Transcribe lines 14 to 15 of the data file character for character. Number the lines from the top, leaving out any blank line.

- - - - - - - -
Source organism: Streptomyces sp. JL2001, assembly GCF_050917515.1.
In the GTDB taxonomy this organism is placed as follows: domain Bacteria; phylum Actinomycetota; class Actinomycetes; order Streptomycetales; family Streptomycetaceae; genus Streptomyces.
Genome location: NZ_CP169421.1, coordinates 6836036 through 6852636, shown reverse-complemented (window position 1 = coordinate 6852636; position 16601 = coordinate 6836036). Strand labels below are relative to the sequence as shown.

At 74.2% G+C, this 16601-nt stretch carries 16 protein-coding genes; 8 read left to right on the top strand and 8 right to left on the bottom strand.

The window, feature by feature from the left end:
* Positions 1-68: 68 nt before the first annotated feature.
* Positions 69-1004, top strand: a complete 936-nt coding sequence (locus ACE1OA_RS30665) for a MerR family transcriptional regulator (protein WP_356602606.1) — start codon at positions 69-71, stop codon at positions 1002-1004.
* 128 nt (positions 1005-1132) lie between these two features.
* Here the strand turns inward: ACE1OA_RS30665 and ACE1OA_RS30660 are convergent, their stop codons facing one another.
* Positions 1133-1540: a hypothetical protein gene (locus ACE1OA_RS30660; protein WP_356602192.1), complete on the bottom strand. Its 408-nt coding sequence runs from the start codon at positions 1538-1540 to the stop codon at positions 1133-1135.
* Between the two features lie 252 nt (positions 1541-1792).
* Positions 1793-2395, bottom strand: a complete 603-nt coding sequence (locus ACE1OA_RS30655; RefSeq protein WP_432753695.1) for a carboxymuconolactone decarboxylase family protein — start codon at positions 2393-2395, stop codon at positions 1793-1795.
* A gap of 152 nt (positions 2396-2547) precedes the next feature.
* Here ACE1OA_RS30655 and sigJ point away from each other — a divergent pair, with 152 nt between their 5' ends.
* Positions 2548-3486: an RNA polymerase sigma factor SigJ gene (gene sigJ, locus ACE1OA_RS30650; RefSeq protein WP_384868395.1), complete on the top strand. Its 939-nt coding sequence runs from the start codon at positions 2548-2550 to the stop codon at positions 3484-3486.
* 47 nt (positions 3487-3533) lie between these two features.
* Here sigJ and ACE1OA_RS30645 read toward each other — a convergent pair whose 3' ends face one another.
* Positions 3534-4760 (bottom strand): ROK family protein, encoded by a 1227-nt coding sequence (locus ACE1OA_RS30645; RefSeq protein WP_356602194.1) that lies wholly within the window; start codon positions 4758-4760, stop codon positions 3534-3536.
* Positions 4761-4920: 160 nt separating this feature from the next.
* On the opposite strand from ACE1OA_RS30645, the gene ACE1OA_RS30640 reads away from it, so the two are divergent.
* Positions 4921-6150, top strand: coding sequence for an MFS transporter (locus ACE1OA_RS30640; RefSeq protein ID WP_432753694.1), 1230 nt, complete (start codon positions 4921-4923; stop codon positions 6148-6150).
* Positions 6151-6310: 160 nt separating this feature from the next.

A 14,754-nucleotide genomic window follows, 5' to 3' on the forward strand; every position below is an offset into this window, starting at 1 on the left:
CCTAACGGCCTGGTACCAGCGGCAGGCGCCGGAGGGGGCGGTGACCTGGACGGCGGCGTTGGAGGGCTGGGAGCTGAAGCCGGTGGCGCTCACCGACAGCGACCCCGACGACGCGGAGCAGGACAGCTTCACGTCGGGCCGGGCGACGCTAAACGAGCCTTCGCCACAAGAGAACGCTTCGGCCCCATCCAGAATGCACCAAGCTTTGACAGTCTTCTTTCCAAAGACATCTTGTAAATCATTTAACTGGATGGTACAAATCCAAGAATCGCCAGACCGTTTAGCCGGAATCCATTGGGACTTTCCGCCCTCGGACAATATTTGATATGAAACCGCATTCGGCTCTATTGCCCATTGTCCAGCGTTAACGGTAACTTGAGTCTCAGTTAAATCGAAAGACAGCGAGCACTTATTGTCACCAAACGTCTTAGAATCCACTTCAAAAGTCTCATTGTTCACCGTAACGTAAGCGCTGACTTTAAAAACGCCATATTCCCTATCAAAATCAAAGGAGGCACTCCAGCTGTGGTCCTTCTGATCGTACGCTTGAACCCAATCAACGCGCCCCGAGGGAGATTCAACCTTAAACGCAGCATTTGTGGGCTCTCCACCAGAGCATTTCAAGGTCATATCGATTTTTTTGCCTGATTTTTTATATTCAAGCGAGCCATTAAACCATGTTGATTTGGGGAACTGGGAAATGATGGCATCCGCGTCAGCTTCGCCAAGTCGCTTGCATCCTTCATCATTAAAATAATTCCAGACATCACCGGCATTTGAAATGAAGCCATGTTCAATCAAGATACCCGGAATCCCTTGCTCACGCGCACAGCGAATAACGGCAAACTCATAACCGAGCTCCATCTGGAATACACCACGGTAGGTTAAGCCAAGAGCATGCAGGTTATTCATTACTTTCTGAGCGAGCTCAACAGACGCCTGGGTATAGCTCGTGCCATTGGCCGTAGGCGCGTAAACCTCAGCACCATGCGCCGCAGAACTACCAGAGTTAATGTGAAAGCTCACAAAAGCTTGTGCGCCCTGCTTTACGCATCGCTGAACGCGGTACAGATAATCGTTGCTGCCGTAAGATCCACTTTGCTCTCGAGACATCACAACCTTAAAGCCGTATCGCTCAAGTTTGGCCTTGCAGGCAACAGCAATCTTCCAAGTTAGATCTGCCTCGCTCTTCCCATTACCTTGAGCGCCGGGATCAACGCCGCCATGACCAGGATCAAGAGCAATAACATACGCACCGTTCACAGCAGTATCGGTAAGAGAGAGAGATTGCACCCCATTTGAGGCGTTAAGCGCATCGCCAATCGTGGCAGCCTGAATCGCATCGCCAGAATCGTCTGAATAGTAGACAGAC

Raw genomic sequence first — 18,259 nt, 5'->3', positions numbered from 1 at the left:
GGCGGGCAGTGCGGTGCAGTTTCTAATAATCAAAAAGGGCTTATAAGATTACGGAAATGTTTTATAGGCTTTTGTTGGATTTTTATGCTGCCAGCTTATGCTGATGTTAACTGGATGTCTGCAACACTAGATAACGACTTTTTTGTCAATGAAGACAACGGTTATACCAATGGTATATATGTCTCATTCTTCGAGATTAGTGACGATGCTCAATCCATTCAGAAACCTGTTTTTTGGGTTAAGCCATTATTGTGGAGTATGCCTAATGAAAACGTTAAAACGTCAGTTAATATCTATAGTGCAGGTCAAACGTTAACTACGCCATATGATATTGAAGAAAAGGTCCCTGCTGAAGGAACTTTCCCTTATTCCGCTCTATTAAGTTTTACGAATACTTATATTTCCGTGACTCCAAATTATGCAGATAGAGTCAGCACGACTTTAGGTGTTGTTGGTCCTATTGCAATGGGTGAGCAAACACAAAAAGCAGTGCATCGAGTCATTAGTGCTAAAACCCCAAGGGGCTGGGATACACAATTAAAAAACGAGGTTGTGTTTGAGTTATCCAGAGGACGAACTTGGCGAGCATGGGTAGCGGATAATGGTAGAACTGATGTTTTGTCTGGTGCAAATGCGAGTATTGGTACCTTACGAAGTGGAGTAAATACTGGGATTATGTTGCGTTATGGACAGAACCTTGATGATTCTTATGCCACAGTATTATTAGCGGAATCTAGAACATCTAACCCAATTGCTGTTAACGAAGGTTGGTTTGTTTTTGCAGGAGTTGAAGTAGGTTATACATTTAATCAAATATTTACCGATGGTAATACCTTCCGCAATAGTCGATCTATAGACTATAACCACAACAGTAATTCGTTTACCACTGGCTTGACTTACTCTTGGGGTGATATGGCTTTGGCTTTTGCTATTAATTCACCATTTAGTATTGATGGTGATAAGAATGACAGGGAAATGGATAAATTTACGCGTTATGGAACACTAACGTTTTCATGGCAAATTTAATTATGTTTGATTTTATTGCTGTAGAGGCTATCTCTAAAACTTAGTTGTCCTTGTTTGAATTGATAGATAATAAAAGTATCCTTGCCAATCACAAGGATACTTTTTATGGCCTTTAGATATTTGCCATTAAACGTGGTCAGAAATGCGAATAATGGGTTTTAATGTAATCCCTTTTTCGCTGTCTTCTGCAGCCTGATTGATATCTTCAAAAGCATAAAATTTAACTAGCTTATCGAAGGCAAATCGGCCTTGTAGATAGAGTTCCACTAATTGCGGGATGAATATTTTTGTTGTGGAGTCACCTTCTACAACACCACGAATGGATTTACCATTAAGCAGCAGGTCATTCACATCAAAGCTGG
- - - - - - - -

* Here ACE1OA_RS30655 and sigJ point away from each other — a divergent pair, with 152 nt between their 5' ends.
* Positions 2548-3486: an RNA polymerase sigma factor SigJ gene (gene sigJ, locus ACE1OA_RS30650; RefSeq protein WP_384868395.1), complete on the top strand. Its 939-nt coding sequence runs from the start codon at positions 2548-2550 to the stop codon at positions 3484-3486.